The Illinois Department of Agriculture (IDOA) has announced it will extend the application date the herbicide dicamba can be applied on soybeans in Illinois for the 2019 growing season until July 15. In February, the Department approved state-specific labels allowing for dicamba use on soybeans only until June 30. Dicamba is primarily used on soybeans to control post-emergence broadleaf weeds.
“Due to the extraordinary wet weather seen in this state during the spring planting season and with still over 50% of the soybean crop to be planted, the IDOA will extend the application date to apply dicamba until July 15,” said John Sullivan, Director, IDOA. “This decision was not taken lightly, however, farmers have been under intense pressure related to the extreme wet weather conditions and hopefully this decision will provide some relief.”
The extension will not be official until the department reviews and approves the registrants’ Special Local Needs (SLN) product registration requests. The additional restrictions on dicamba set in February will remain in effect and are as follows:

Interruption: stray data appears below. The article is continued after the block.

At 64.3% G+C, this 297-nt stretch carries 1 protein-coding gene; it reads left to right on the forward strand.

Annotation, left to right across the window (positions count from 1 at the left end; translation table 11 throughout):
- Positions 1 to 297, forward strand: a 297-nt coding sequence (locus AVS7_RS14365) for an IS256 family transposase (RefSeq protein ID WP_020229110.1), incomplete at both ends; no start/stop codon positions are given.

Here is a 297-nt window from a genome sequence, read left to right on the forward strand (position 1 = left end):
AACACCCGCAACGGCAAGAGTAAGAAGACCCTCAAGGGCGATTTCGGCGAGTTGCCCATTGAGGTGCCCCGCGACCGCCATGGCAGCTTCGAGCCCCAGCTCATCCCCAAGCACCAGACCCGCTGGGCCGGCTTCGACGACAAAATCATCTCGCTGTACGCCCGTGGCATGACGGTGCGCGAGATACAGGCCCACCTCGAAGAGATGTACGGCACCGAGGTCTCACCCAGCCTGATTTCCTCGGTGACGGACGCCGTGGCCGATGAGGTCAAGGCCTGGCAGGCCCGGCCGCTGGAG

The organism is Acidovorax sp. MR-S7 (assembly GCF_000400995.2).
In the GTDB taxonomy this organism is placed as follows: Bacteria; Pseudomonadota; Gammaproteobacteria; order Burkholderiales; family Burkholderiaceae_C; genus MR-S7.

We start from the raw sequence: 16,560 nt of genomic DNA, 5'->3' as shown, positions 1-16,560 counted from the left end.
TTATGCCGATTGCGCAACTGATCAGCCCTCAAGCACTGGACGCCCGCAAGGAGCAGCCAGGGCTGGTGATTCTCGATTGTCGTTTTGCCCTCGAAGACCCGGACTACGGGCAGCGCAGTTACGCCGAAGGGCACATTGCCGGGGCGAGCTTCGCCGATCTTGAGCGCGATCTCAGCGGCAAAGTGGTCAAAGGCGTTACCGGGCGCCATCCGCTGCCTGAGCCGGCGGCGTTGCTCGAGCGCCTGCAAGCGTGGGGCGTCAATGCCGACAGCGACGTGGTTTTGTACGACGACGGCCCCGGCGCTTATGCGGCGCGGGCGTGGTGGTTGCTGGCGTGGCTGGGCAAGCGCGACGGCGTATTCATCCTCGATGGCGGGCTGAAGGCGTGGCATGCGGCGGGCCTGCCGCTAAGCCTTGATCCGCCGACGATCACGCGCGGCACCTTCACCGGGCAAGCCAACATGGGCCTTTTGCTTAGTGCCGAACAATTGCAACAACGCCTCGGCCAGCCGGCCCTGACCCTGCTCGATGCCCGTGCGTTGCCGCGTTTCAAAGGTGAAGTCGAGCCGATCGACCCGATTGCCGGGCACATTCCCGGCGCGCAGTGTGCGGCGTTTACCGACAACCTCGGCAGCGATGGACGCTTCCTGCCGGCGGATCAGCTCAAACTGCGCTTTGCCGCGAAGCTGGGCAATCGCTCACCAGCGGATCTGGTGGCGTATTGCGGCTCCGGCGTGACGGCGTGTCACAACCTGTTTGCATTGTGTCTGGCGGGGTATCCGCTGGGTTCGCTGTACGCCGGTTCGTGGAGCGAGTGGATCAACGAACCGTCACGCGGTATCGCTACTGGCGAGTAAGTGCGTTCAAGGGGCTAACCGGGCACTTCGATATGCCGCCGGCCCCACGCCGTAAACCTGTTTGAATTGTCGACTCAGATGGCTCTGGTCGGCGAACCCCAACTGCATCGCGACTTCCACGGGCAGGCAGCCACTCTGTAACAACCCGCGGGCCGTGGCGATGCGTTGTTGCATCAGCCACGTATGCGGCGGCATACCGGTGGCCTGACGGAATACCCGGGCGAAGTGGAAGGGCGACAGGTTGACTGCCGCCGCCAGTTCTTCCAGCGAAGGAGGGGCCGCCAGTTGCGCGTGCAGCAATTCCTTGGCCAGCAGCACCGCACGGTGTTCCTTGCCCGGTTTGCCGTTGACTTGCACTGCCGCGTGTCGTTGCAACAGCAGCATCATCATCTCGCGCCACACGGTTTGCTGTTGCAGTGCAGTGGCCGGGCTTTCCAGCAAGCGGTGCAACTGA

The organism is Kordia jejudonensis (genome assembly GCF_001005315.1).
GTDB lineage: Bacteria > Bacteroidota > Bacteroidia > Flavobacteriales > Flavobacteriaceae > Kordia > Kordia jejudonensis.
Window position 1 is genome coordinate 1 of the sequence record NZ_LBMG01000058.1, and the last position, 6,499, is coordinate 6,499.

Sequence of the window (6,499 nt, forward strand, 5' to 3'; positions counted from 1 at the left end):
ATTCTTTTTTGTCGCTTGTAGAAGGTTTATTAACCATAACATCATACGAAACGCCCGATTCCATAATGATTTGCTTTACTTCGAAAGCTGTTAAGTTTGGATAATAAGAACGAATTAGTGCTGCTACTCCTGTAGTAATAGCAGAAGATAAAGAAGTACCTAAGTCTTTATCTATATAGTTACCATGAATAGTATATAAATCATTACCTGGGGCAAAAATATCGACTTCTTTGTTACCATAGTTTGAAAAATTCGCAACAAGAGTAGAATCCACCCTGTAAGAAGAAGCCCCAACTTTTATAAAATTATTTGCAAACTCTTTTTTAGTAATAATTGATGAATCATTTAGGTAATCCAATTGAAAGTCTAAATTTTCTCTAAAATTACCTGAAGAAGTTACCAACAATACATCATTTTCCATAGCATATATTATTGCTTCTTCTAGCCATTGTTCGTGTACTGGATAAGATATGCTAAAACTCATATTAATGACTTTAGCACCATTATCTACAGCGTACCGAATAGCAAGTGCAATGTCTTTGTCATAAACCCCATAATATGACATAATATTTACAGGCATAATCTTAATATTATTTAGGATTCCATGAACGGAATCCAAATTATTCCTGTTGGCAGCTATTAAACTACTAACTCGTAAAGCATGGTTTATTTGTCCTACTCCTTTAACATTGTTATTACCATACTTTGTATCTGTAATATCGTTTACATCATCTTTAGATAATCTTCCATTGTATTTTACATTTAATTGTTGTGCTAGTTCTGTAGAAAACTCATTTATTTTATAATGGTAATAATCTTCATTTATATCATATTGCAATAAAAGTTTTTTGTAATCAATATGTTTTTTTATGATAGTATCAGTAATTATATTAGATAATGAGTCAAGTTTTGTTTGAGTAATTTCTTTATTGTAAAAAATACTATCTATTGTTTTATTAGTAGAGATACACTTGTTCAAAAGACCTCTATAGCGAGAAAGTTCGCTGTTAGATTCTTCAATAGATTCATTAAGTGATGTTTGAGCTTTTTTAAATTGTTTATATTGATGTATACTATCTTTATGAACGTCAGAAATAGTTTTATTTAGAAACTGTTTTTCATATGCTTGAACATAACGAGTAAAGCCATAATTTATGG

- Prohibiting application when the wind is blowing toward adjacent residential areas.
- Required consultation of the FieldWatch sensitive crop registry before application, as well as compliance with all associated record keeping label requirements.
- Maintaining the label-specified downwind buffer between the last treated row and the nearest downfield edge of any Illinois Nature Preserves Commission site.
- Recommendation to apply product when the wind is blowing away from sensitive areas, which include but are not limited to bodies of water and non-residential, uncultivated areas that may harbor sensitive plant species.
Anyone who planted before June 1 will remain subject to the original dicamba application cutoff date, which was planting date plus 45 days. Illinois producers who planted soybeans after June 1 will be required to adhere to the newly extended July 15 dicamba application cutoff date.
The intent of all these additional restrictions is to reduce the potential for off-target movement of this product, thereby reducing the potential for possible adverse impacts to dicamba-sensitive crops/areas. The decision to pursue state-specific SLN labels was made in response to the record number of misuse complaints IDOA received during the past two years.
Source URL: http://bulletin.ipm.illinois.edu/?p=4655